“There was some heft on it,” Brown said. “When it was brought to my attention that it had been 19 years since an African-American had won in the category, and 16 years since an African-American had been nominated in the category, I was like, ‘Wow. This is sort of historical.’ It does have this feeling that, to quote ‘Hamilton,’ ‘History has its eyes on you.'”
Next up, he’s on the inaugural roster for the first-ever IndieWire Honors, which aims to recognize talent who thrive thanks to their own creative independence. And Brown isn’t taking his own rise lightly.
“As the needle moves and opportunities come, the opportunity to create opportunities for other people is also arising,” he said. “And that’s something that I get very excited about. The idea of possibly producing within this next year different artists and writers whose work I have appreciated over the years, who I can help to sort of greenlight their pathway.”
Brown said he’s eager to start developing new projects with fresh talent. “I’m very passionate about stories with people’s color in the forefront, and people having reflection of themselves seen on screen, whether large or small, validating their existence,” Brown said. “Validating their humanity. If you go an extended period of time without seeing a reflection of yourself, it’s easier to believe you’re invisible and of minimal value. I want everyone to know that they are seen, appreciated, and their story is being told.”
He’s still in the early stages; Brown said he wants to educate himself first. “I’m constantly reading different plays, meeting different writers, producers, with the hopes that something organically will take place that I can lend my name to to help get made,” he said.
Michael Becker/FX Networks
Brown became familiar through a regular gig on Lifetime’s “Army Wives” and recurring roles on series such as “Supernatural” and “Person of Interest.” However, it was his turn as Christopher Darden in “The People v. O.J. Simpson: American Crime Story” that helped elevate Brown to superstar status.
Brown was perhaps the least-known series regular in a cast of household names, but his charming portrayal of Darden, and the chemistry he elicited with co-star Sarah Paulson as Marcia Clark, helped cement the series as a critical success and awards darling.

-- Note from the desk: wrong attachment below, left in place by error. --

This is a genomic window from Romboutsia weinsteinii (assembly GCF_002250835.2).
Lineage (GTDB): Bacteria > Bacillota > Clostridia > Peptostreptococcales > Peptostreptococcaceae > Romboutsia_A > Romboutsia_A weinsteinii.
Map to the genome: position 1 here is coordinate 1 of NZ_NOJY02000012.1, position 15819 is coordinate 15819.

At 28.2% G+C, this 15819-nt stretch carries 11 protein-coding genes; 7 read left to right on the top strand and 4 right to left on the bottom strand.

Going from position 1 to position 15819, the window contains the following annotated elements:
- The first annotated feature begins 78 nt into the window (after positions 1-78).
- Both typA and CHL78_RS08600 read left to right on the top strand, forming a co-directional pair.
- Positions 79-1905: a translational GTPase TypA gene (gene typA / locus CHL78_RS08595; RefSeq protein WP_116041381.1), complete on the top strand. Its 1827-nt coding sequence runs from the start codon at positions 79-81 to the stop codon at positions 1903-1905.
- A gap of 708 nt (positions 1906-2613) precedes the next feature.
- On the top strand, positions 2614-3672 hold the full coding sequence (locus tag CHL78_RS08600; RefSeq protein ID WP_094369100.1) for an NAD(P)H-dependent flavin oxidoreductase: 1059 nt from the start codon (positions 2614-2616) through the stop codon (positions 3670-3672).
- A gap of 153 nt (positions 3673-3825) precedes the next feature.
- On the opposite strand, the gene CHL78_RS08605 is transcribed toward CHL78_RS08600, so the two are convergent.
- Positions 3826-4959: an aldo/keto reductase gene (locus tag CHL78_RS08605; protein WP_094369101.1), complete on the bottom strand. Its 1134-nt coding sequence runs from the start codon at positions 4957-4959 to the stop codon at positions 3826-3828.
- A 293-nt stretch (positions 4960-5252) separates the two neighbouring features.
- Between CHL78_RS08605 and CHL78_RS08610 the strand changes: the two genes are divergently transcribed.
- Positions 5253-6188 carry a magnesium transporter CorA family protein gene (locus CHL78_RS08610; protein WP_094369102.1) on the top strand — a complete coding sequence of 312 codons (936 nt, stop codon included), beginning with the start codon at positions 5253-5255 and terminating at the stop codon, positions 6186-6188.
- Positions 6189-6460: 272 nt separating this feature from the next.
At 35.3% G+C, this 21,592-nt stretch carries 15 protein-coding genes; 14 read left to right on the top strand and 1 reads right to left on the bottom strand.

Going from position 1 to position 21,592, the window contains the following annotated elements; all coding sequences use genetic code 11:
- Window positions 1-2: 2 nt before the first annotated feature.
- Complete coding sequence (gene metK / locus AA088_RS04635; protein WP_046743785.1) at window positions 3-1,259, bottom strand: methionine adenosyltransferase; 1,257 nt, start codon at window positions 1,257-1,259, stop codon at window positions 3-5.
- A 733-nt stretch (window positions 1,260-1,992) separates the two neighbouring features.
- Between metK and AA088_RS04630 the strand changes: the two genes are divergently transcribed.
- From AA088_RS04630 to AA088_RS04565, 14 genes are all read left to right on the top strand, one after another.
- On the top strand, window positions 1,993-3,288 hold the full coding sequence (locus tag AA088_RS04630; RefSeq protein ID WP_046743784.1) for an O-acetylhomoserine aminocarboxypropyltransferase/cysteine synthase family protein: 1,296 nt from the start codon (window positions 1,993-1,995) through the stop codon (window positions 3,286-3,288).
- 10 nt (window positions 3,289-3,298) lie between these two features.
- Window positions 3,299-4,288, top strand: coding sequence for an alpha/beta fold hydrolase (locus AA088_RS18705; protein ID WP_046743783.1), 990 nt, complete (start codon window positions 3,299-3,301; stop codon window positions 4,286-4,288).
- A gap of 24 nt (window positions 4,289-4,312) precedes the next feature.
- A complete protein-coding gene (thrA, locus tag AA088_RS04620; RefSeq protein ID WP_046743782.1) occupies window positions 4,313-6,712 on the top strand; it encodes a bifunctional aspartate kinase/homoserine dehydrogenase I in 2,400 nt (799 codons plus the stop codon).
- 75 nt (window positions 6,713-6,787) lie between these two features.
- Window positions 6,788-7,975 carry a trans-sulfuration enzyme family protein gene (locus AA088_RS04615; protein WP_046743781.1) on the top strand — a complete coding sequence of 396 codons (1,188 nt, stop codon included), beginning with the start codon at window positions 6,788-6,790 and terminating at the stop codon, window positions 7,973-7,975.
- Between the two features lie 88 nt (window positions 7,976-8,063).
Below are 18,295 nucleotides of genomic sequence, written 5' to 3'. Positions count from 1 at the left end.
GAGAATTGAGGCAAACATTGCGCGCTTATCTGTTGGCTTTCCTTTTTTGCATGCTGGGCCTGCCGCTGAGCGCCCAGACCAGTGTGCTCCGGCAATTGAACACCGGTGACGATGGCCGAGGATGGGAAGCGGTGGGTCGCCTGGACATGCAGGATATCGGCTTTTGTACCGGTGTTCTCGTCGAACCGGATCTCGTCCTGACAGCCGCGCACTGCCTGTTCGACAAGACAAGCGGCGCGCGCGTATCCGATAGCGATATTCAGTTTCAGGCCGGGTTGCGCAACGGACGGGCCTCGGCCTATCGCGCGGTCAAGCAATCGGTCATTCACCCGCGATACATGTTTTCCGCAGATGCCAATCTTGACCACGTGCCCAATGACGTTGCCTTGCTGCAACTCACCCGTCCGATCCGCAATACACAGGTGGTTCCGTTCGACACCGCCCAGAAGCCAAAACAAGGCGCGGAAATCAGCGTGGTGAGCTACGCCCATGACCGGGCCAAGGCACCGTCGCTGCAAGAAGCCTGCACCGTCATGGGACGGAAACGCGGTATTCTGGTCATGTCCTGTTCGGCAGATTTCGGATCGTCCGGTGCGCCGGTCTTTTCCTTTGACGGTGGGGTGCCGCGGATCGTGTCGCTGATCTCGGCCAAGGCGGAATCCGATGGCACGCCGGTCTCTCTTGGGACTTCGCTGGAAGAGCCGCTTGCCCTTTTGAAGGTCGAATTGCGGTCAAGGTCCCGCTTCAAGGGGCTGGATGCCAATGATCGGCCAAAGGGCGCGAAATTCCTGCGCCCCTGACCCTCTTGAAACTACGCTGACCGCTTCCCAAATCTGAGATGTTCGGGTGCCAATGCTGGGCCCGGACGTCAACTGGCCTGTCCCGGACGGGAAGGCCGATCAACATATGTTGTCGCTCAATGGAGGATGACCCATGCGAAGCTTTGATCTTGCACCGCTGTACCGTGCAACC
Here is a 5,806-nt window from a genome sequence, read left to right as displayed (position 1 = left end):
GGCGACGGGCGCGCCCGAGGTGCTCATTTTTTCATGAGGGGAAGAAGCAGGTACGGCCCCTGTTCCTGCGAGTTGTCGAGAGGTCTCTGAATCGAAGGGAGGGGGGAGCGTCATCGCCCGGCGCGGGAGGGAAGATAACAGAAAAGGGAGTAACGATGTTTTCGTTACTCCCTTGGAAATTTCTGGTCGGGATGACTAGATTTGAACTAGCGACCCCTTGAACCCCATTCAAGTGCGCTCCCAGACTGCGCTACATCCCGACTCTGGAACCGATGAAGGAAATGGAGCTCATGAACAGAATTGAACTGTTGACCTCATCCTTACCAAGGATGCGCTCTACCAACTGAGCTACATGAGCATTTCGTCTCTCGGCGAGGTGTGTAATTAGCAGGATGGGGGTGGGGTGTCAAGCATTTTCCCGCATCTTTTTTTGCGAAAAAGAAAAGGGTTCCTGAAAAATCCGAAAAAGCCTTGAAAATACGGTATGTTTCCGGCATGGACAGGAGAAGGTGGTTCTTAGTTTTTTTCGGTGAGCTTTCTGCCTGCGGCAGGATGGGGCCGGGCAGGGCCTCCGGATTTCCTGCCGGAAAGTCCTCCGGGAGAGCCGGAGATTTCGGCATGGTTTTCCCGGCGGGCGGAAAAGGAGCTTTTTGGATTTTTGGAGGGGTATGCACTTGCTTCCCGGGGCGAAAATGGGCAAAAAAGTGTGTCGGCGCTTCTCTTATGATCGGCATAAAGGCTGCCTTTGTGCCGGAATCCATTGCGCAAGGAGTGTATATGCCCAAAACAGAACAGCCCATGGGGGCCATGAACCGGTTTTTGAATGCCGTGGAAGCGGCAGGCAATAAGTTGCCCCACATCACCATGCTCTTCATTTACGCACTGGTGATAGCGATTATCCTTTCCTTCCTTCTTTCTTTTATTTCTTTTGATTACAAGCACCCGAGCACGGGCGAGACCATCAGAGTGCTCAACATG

“I feel that Sterling K. Brown has become an iconic actor,” said “American Crime Story” executive producer Ryan Murphy. “I think that he means a lot to a lot of people, and I think that he’s a trailblazer. I’m just super proud of him.”
The actor followed it with another hit. “This Is Us” creator Dan Fogelman locked in Brown for the NBC series just before “The People vs. O.J.” debuted, at the recommendation of his directors John Requa and Glenn Ficarra from the Tina Fey film “Whiskey Tango Foxtrot.” Fogelson still marvels at his luck.
“I had no idea the Darden thing was coming,” Fogelman said. “As luck would have it, Sterling had ‘O.J.’ in the can at the same studio [20th Century Fox TV]. So the studio was like, ‘Done!'”
As Randall Pearson, Brown wound up being the first actor cast in “This Is Us,” which quickly became a ratings success. Brown’s character struggles with the nature of his adoption, and finally develops a relationship with his birth father in Season 1. In the show’s sophomore season, his character now is in the midst of potentially adopting a troubled teenage girl from foster care.
“What I like about Randall is I feel as if he’s always giving 100 percent,” Brown said. “I strive to be the kind of person who always gives 100%. I think sometimes when I’m sloughing off, it could fall down to about 89.2 percent or something like that, but I love his desire to give, his desire to make his family first and foremost.”
Similarly, the star looks to balance his demanding schedule with his home life. (Brown is married to actress Ryan Michelle Bathe, and they have two young children.)
“My son, the other day, says to my wife, ‘I wish Daddy wasn’t so famous.’ And she said, ‘Why, sweetheart?’ He goes, ‘Because he’s just not here as much as he used to be,'” Brown said. “My heart broke a little bit because my kids are my everything, so I let him know when Daddy’s at work, he’s working. But he’s going to try to be here as much as possible… I hear these things from my children, like, ‘Dad, I wish you were here more. Can you pick me up from school today?’ ‘No, I can’t get there today, but I promise I’ll make up for it over the weekend.’
“That’s what it is. It’s not that I’m a bad guy. It’s just that I’m an actor who is having a really good moment right now, and it has its own particularities that we have to deal with. That is the biggest challenge right now.”
The 2017 IndieWire Honors will recognize Mary J. Blige, Sterling K. Brown, James Franco, Diane Kruger, Kumail Nanjiani, and Issa Rae, at a celebration on November 2 in Los Angeles. IndieWire Honors is presented by Vizio and DTS with premier support from Harold Ramis Film School at The Second City.